A cairn is a man-made pile (or stack) of stones. The word cairn comes from the Scottish Gaelic: càrn (plural càirn). Cairns are found all over the world in uplands, on moorland, on mountaintops, near waterways and on sea cliffs, and also in barren desert and tundra areas. They vary in size from small stone markers to entire artificial hills, and in complexity from loose, conical rock piles to delicately balanced sculptures and elaborate feats of megalithic engineering and may date back to ancient times. Cairns may be painted or otherwise decorated, whether for increased visibility or for religious reasons.
In modern times, cairns are often erected as landmarks or as navigational aids on hiking trails. Many cairns are constructed by those who wish to "leave their mark" showing their achievement in reaching that point, for example the summit of a mountain. However, the intent behind their construction is traditionally not self-service but to serve others as a navigational aid or as a memorial or landmark denoting the highest point of a hiking trail.
The word cairn derives from Scots cairn (with the same meaning), in turn from Scottish Gaelic càrn (plural càirn) meaning “heap of stones.” It is essentially the same as the corresponding words in other native Celtic languages of Britain and Ireland, including Welsh carn (and carnedd), Irish carn, and Cornish karn or carn. Cornwall (Kernow) itself may actually be named after the cairns that dot its landscape, such as Cornwall's highest point, Brown Willy Summit Cairn, a 5 m (16 ft) high and 24 m (79 ft) diameter mound atop Brown Willy hill in Bodmin Moor, an area with many ancient cairns.
Cairn originally could more broadly refer to various types of hills and natural stone piles, but today is used exclusively of artificial ones.
The building of cairns for various purposes goes back into prehistory in Eurasia, ranging in size from small rock sculptures to substantial man-made hills of stone (some built on top of larger, natural hills). The latter are often relatively massive Bronze Age or earlier structures which, like kistvaens and dolmens, frequently contain burials. They are comparable to tumuli (kurgans), but of stone construction instead of earthworks.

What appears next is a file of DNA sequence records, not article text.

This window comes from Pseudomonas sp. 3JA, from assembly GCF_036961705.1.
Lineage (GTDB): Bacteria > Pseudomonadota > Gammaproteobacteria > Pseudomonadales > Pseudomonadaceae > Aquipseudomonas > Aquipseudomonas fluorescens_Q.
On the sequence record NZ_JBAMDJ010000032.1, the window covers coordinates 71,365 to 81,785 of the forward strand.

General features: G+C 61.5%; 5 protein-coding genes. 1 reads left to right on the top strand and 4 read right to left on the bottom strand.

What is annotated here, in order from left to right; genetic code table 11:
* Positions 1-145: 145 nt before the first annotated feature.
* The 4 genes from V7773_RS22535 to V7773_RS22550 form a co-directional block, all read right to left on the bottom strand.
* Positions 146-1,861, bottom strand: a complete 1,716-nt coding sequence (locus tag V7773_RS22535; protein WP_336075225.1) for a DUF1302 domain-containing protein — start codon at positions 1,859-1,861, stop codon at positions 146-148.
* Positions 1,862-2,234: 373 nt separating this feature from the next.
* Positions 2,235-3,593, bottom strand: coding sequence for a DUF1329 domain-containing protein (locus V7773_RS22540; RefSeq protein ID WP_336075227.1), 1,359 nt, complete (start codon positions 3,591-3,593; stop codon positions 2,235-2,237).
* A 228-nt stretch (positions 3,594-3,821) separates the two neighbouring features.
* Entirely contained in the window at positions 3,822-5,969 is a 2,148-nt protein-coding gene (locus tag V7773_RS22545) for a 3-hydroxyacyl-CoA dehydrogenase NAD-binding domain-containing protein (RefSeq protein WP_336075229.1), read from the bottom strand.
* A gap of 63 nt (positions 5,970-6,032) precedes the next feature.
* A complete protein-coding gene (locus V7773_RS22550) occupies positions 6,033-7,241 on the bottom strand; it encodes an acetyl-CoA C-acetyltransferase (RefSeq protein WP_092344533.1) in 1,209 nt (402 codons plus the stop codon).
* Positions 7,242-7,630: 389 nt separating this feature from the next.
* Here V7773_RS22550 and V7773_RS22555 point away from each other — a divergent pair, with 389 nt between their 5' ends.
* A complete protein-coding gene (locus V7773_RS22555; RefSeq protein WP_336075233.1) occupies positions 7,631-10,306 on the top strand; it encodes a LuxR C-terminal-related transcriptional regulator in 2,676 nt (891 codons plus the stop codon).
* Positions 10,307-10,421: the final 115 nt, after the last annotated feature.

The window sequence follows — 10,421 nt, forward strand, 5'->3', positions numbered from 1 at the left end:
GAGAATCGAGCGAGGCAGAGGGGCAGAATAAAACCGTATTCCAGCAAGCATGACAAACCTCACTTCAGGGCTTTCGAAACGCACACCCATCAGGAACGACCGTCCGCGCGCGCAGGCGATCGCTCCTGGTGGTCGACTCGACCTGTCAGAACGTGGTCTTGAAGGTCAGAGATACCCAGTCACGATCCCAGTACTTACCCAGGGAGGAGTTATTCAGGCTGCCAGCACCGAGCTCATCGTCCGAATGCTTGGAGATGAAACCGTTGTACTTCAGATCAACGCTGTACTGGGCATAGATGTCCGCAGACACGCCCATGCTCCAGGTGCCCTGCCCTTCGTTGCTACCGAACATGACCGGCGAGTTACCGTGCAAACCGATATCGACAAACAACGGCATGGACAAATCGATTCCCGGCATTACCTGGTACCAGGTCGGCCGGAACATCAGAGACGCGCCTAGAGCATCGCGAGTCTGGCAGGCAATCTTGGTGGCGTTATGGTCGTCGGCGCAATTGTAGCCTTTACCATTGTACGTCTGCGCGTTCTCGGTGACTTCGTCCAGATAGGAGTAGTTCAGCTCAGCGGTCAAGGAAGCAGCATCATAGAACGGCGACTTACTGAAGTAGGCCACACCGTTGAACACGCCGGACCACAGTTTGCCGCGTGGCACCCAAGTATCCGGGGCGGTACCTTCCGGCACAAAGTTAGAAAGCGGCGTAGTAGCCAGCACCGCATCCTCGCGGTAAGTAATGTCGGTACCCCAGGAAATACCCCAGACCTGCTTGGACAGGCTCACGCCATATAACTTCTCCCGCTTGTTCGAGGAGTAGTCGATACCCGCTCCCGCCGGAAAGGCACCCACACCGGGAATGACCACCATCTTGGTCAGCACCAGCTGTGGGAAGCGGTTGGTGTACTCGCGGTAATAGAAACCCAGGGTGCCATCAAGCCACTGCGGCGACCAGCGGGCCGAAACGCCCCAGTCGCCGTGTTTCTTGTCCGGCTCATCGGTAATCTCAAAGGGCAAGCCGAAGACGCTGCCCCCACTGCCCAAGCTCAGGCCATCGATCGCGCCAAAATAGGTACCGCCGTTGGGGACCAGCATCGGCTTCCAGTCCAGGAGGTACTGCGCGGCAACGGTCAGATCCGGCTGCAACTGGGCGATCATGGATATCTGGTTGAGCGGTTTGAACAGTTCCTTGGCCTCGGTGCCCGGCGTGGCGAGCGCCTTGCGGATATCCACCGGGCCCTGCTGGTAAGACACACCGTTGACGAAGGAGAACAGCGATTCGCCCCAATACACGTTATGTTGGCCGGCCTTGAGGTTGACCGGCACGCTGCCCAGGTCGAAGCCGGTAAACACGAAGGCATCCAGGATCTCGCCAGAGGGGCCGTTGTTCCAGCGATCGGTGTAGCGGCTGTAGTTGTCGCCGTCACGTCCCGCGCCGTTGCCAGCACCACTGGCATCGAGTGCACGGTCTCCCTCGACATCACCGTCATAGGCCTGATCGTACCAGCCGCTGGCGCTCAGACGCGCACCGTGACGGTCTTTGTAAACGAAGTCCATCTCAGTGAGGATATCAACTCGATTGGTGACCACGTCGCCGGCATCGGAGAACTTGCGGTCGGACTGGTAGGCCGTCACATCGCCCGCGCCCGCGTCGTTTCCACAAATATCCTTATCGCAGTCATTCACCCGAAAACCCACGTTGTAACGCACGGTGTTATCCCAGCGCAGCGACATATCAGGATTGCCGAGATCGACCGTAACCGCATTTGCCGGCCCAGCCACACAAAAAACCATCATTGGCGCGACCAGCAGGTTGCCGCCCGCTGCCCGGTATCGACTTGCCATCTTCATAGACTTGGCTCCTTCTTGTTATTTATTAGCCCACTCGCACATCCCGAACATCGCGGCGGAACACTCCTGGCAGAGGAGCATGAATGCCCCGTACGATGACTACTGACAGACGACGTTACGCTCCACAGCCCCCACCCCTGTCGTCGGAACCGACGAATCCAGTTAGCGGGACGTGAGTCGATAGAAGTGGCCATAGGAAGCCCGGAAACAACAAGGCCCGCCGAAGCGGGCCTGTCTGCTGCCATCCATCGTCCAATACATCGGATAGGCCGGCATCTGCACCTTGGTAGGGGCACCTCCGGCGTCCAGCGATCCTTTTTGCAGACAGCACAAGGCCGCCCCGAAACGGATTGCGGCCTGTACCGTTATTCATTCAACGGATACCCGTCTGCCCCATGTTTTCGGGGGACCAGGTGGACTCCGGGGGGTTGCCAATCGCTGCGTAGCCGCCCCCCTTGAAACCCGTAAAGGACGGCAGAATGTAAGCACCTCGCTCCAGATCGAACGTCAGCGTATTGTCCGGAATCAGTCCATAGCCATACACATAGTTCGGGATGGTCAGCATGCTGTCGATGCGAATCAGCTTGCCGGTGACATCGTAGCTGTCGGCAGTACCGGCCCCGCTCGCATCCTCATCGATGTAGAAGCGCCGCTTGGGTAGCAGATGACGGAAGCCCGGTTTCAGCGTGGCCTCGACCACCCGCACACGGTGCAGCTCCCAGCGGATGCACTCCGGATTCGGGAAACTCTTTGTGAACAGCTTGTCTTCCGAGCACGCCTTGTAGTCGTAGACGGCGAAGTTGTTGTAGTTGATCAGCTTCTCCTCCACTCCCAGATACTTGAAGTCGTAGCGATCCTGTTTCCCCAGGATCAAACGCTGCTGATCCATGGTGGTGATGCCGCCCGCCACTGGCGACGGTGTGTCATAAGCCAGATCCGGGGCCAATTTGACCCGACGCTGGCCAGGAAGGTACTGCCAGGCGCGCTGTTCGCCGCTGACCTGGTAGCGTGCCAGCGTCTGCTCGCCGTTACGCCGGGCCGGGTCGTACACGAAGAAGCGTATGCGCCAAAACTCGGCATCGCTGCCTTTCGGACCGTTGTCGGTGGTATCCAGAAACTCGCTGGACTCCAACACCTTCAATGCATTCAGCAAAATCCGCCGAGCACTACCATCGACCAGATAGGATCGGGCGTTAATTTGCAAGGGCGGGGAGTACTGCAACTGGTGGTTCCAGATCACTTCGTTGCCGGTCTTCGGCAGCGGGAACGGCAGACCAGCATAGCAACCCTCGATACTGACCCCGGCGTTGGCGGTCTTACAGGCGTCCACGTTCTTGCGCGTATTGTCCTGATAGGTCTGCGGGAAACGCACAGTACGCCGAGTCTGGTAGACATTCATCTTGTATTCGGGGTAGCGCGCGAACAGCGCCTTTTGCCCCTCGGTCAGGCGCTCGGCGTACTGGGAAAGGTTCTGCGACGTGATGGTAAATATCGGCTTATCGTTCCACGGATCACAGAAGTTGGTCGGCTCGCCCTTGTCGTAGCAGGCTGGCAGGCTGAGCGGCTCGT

Burial cairns and other megaliths are the subject of a variety of legends and folklore throughout Britain and Ireland. In Scotland, it is traditional to carry a stone up from the bottom of a hill to place on a cairn at its top. In such a fashion, cairns would grow ever larger. An old Scottish Gaelic blessing is Cuiridh mi clach air do chàrn, "I'll put a stone on your cairn." In Highland folklore it is believed that the Highland Clans, before they fought in a battle, each man would place a stone in a pile. Those who survived the battle returned and removed a stone from the pile. The stones that remained were built into a cairn to honor the dead. Cairns in the region were also put to vital practical use. For example, Dún Aonghasa, an all-stone Iron Age Irish hill fort on Inishmore in the Aran Islands, is still surrounded by small cairns and strategically placed jutting rocks, used collectively as an alternative to defensive earthworks because of the karst landscape's lack of soil.
In Scandinavia, cairns have been used for centuries as trail and sea marks, among other purposes. In Iceland, cairns were often used as markers along the numerous single-file roads or paths that crisscrossed the island; many of these ancient cairns are still standing, although the paths have disappeared.
In the mythology of ancient Greece, cairns were associated with Hermes, the god of overland travel. According to one legend, Hermes was put on trial by Hera for slaying her favorite servant, the monster Argus. All of the other gods acted as a jury, and as a way of declaring their verdict they were given pebbles, and told to throw them at whichever person they deemed to be in the right, Hermes or Hera. Hermes argued so skillfully that he ended up buried under a heap of pebbles, and this was the first cairn.
In Croatia, in areas of ancient Dalmatia, such as Herzegovina and the Krajina, they are known as gromila.